10 Reasons to Write Unit Tests

 

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I came across this great list of 10 reasons to write unit tests. It’s an old post, but still very good points. Here are one person’s thoughts:

  1. Don’t let your customers discover embarrassing bugs. Write tests to cover a multitude of scenarios and catch these bugs before they get into production.
  2. Test complex scenarios quickly, without having to manually reproduce them in the application.
  3. By testing often, you don’t break the application as you go. You can’t always know the indirect implications of what you’re writing, especially if you didn’t write the original application.
  4. By testing early, you don’t write unnecessary code but only the strict necessary. This makes the codebase smaller and more maintainable. It also saves on development time.
  5. You do not have to debug the same code twice. Once you have a test to account for a possible bug, you’ll pick up any wrong turns quickly.
  6. You ensure readability. A unit test makes the purpose of your code easier to understand.
  7. You ensure maintainability. Unit-testing forces you to better encapsulate functionality, thus making it easier to maintain and add new features.
  8. Refactor without worries. Run the tests to make sure everything still functions as intended.
  9. Save time on testing. You can test the entire application at the speed of your CPU.
  10. Feel safer. How many times were you afraid to add a new feature or change something in your application’s core? No more!
  11. Bonus: know exactly what is broken. Instead of hunting for an obscure bug, let the tests tell you what’s wrong and why. Example: the application will tell you when you add an item to a cart but the cart still appears empty. It will also tell you what item you tried to add for the cart to break.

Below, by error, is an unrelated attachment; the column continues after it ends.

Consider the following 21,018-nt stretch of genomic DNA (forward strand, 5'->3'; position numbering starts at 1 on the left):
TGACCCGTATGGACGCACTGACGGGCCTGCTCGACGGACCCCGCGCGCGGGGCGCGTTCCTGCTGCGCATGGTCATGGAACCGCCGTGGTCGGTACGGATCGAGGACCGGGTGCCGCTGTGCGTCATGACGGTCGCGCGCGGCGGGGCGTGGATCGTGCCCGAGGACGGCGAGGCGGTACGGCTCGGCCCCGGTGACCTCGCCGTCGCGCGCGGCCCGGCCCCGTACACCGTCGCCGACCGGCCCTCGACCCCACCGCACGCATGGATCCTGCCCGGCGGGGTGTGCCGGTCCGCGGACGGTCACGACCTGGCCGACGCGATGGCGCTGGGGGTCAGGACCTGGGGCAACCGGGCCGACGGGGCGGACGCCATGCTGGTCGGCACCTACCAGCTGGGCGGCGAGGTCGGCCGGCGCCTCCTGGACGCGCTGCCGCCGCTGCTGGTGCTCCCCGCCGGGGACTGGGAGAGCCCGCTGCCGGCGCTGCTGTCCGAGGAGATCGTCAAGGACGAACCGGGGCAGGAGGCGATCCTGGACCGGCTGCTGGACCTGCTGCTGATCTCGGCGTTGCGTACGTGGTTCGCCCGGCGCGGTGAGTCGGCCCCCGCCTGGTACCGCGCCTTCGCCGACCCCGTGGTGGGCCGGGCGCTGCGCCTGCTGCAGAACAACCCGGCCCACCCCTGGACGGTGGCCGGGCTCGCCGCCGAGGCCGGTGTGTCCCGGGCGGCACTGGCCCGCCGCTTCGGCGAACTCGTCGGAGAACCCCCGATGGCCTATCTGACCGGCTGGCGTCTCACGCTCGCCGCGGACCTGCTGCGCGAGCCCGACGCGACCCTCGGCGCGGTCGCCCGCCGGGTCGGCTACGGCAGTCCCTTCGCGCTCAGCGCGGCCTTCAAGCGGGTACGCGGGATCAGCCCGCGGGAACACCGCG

What are yours? (And, of course, don’t forget to comment on Anna’s blog as well).

Inspired? Want to learn to unit test? Watch our on-demand webinar: ”Intro to Unit Testing, where we explain how to start unit testing successfully for better code and fewer bugs.

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  • Nicolas

    All the arguments are nice but Unit Tests alone don’t provide this. They just participate to provide this together with integration & validation tests, formal code reviews, beta testing, stress tests…

    In particular a Unit Test only test what the developper think the code should do, and for the type of usage the developper expect. A unit test fail to show integration or concurrency problems, wrong design, wrong usage of external libraries. It typically doesn’t show neither performance or scalability problems.

    Unit test together with code coverage can make somebody very confident about their code while the code still contain many bugs. Trusting them to much can make the developper perform a modification and introduce regression… because the JUnit bar is still green !

    On the opposite, they can consume lot of time to check hedge case (like some rare exception handling case), while nominal case doesn’t work as intended.

    Like everything in life, the key is to use them wisely.

  • http://www.itoctopus.com itoctopus

    As Nicolas was saying, Unit Tests are just tests to see if there are no technical bugs, but logical bugs are not handled by them. Some would say that unit testing is overhead in small projects.

  • Jim

    Copying someone else’s blog post word for word is still bad form even when you add a link to the original source you know.

  • Bob

    Unit testing provides a sort of living documentation of the system

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